Globally, grocery products and appetizers were the fifth most innovative food category in 2018, according to Protéines XTC's Global Innovation Report. Indeed, 5.7% of food innovations are new products in the grocery and appetizer section.
The trend is even stronger in the Americas: in the North, the market ranks third among the most innovative categories with 6.5% of the region's food innovations; in the South, it even ranks second, behind non-alcoholic drinks, with 9.8% of global innovations.
On the other hand, in France, innovations in the savoury section have hardly convinced consumers. According to an IRI Worldwide study published in March 2019, it is in this sector that sales of new consumer products dropped the most in 2018.
While pasta is widely appreciated throughout the world, with world production estimated at 14.3 million tonnes in 2016 according to the International Pasta Organization (IPO), it is increasingly available in lighter, healthier and often gluten-free versions. This is particularly the case in the main pasta-consuming countries such as Italy (23.5 kg per person per year) and France (8 kg per person per year).
For example, the Italian Molino Spadoni SpA has launched gluten-free pasta made with flour produced from teff, an ancient African cereal rich in fibre. By no longer using traditional wheat to make its pasta, Spadoni is highlighting a cereal with exotic notes and multiple benefits. Teff is also the star ingredient in the fusilli proposed by the manufacturer Lovegrass Ethiopia, containing no additives or preservatives.
Rice, vegetables and legumes are also alternatives to wheat in pasta. Farmo SpA, for example, markets organic pasta made from rice flour and kale or cauliflower powder, which is gluten-free and low in sodium.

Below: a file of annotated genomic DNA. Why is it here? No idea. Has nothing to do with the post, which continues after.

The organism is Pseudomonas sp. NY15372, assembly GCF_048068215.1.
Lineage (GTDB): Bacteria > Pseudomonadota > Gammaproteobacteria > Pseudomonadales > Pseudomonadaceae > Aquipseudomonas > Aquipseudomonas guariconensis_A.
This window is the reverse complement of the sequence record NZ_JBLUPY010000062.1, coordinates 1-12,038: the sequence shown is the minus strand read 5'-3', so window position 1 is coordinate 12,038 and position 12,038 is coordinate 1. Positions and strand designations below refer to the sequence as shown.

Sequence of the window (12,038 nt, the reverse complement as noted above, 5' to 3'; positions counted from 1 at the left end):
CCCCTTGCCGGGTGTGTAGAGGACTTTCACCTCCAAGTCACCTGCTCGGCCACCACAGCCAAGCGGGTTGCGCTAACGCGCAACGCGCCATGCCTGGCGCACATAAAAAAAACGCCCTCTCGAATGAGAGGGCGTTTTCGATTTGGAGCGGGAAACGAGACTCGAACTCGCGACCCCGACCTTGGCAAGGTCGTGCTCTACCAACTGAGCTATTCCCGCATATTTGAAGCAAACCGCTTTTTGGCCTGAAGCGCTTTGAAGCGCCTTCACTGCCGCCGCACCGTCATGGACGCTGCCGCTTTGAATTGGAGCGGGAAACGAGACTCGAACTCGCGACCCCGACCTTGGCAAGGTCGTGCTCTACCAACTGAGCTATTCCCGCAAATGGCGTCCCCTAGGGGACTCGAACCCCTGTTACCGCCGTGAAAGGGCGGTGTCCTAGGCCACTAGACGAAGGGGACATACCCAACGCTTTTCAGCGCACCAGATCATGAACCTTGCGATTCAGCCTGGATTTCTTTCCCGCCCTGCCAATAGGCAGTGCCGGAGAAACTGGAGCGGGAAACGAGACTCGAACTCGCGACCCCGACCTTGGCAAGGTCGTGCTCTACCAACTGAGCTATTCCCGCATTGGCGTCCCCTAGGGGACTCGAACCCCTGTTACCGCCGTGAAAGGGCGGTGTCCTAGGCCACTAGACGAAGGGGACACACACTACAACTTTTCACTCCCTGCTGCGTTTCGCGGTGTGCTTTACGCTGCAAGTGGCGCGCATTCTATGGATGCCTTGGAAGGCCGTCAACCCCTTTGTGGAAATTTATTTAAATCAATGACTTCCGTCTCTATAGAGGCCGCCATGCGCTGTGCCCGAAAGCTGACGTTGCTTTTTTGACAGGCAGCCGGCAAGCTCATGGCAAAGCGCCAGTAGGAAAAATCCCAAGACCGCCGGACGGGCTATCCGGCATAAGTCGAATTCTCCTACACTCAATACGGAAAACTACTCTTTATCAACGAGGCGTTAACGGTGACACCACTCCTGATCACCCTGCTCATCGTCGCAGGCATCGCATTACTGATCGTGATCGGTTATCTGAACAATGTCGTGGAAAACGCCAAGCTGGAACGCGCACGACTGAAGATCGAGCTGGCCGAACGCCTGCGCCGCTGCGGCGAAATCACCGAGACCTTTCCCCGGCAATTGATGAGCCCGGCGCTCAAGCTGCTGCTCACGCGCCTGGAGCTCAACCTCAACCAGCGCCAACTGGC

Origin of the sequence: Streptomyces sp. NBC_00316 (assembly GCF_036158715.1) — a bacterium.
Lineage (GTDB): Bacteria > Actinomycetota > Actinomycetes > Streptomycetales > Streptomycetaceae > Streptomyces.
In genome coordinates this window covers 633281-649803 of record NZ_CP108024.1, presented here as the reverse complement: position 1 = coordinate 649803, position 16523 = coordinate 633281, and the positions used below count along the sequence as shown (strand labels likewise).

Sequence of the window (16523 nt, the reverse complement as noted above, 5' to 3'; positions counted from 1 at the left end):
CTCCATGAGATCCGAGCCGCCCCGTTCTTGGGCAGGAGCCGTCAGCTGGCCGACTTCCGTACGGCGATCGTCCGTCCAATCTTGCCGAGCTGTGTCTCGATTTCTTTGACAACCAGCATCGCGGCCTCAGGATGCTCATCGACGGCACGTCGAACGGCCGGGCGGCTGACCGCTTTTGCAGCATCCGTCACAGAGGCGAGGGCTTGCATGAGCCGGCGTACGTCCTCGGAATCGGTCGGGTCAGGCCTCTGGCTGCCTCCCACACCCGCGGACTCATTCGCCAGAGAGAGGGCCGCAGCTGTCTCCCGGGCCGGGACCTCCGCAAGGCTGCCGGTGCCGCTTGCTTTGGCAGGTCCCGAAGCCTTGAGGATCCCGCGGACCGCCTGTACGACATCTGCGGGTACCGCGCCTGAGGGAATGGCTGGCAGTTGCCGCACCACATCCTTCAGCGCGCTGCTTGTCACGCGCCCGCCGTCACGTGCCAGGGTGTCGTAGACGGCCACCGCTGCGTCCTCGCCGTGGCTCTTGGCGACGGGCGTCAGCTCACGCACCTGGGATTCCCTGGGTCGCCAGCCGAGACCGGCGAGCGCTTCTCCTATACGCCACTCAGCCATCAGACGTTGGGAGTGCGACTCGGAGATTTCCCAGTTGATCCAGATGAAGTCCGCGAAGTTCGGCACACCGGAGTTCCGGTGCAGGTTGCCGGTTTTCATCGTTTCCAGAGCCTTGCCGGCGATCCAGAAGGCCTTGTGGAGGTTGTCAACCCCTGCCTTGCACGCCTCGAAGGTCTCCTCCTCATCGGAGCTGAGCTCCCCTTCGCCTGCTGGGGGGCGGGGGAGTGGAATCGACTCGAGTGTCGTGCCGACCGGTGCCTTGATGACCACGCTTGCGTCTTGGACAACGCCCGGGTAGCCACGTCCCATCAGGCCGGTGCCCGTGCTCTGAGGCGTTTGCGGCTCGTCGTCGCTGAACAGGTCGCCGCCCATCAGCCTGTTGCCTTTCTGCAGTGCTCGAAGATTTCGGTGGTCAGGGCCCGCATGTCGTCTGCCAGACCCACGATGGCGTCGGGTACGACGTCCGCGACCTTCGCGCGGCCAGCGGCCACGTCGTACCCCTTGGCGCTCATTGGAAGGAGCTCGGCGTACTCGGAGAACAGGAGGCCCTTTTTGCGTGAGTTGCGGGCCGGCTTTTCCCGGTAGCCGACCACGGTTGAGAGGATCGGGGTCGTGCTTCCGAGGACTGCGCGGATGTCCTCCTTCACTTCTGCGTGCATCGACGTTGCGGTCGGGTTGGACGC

And it is not only in the pasta section that gluten-free is attractive. SIAL Innovation, for example, selected quinoa and legume cakes from Quinola Mothergrain precisely for their organic and gluten-free ingredients.
Organic and healthy products turn up for the aperitif
L’apéritif est souvent synonyme de grignotage pas toujours très recommandé pour la santé. C’est pourquoi les professionnels du secteur veulent aborder un nouveau virage. Plusieurs d’entre eux ont en effet conscience de l’intérêt des consommateurs pour leur santé.
In France, the company N.A! has launched puffed pea snacks to be eaten like crisps. The difference is that these snacks are healthier because they are low in fat. They are also gluten-free and rich in vegetable proteins.
Pepsico, the world's number one crisp manufacturer with its Lays brand, also wants to make a name for itself on the organic snack and aperitif market. In October 2019, it launched its first range of organic crisps in France, a true innovation for the American giant. Two references make up this range: one is a natural organic crisp, the other is a flavoured organic crisp, with a " Provencal tomato " taste. For the moment, organic represents only 2% of the potato crisp market in the country (estimated at €568 million in 2019, according to IRI), even though France is a conducive environment for organic products in food. There is therefore huge room for growth.